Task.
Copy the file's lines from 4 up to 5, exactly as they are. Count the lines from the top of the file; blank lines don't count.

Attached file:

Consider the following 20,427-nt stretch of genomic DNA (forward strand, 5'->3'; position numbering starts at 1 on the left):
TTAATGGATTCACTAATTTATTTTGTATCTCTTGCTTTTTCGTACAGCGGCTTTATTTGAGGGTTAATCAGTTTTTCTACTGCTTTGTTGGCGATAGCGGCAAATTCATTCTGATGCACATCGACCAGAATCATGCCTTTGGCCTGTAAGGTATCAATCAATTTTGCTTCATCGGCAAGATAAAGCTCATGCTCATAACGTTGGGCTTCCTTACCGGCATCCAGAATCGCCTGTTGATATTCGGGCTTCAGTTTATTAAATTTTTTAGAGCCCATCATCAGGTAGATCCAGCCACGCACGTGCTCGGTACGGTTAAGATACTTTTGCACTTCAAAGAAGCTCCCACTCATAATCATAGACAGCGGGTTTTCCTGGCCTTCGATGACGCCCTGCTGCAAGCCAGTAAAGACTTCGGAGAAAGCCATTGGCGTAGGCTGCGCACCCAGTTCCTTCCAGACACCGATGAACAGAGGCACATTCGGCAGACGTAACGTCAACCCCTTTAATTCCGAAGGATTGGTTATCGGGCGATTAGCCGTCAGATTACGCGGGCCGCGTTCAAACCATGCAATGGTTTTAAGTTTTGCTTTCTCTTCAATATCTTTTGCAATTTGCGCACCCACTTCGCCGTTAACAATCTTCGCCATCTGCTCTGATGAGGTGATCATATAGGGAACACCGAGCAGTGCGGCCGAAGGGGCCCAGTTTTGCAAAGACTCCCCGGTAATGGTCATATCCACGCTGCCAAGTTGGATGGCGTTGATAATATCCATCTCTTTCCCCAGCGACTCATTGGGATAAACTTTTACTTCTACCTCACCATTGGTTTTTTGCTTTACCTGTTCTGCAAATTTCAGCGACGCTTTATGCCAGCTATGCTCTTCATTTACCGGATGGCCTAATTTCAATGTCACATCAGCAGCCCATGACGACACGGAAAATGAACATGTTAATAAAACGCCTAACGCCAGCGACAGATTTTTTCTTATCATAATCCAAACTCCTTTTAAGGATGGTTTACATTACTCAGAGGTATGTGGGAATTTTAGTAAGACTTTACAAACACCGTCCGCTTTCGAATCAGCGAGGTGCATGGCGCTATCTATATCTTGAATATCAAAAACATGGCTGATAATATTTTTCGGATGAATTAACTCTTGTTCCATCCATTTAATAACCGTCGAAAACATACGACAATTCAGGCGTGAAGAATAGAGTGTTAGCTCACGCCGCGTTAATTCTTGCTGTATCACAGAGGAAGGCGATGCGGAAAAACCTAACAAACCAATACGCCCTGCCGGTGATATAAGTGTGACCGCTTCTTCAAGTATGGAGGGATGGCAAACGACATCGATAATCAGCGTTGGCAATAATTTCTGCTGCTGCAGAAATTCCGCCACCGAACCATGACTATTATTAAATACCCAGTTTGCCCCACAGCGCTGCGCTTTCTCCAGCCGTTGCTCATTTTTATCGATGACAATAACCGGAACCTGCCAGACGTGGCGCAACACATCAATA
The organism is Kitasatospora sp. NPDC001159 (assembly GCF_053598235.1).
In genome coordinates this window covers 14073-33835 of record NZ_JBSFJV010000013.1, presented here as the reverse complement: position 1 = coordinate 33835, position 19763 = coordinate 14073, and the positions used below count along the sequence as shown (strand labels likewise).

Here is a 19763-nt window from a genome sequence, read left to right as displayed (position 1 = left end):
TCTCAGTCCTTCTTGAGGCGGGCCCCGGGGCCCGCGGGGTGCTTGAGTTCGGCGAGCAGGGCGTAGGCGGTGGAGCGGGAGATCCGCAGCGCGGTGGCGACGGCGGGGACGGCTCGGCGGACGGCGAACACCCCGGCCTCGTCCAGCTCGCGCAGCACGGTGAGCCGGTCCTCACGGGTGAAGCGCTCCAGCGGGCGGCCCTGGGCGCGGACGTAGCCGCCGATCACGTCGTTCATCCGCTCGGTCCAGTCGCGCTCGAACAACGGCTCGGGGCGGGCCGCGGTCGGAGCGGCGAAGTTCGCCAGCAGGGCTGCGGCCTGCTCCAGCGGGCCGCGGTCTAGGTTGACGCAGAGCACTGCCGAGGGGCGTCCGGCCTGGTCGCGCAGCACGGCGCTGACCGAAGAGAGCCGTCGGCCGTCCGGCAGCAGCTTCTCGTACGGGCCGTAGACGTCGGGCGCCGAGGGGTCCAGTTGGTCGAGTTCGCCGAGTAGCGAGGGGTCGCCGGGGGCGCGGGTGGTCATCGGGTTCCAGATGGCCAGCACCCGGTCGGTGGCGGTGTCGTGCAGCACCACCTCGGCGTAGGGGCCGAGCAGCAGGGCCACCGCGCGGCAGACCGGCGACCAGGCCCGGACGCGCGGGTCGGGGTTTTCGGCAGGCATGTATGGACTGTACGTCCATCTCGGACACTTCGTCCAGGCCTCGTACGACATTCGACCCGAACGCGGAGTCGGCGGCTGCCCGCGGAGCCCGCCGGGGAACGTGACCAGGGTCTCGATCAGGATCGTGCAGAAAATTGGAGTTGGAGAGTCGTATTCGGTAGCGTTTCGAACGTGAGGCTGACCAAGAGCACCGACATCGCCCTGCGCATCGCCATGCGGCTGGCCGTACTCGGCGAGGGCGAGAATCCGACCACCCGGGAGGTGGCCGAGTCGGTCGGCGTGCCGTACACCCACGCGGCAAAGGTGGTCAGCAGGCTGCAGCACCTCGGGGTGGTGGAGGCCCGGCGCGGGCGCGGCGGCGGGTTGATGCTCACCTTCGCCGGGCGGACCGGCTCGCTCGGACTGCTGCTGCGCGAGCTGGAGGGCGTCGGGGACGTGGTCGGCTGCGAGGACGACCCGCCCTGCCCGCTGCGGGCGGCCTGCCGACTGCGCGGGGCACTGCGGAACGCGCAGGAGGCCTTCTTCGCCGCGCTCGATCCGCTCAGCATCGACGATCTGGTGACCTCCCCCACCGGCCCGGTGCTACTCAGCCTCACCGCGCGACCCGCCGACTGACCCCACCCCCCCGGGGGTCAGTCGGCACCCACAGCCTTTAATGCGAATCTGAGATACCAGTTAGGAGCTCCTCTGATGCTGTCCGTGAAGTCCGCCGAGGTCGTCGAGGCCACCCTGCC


In genome coordinates this window covers 14073-33835 of record NZ_JBSFJV010000013.1, presented here as the reverse complement: position 1 = coordinate 33835, position 19763 = coordinate 14073, and the positions used below count along the sequence as shown (strand labels likewise).

Here is a 19763-nt window from a genome sequence, read left to right as displayed (position 1 = left end):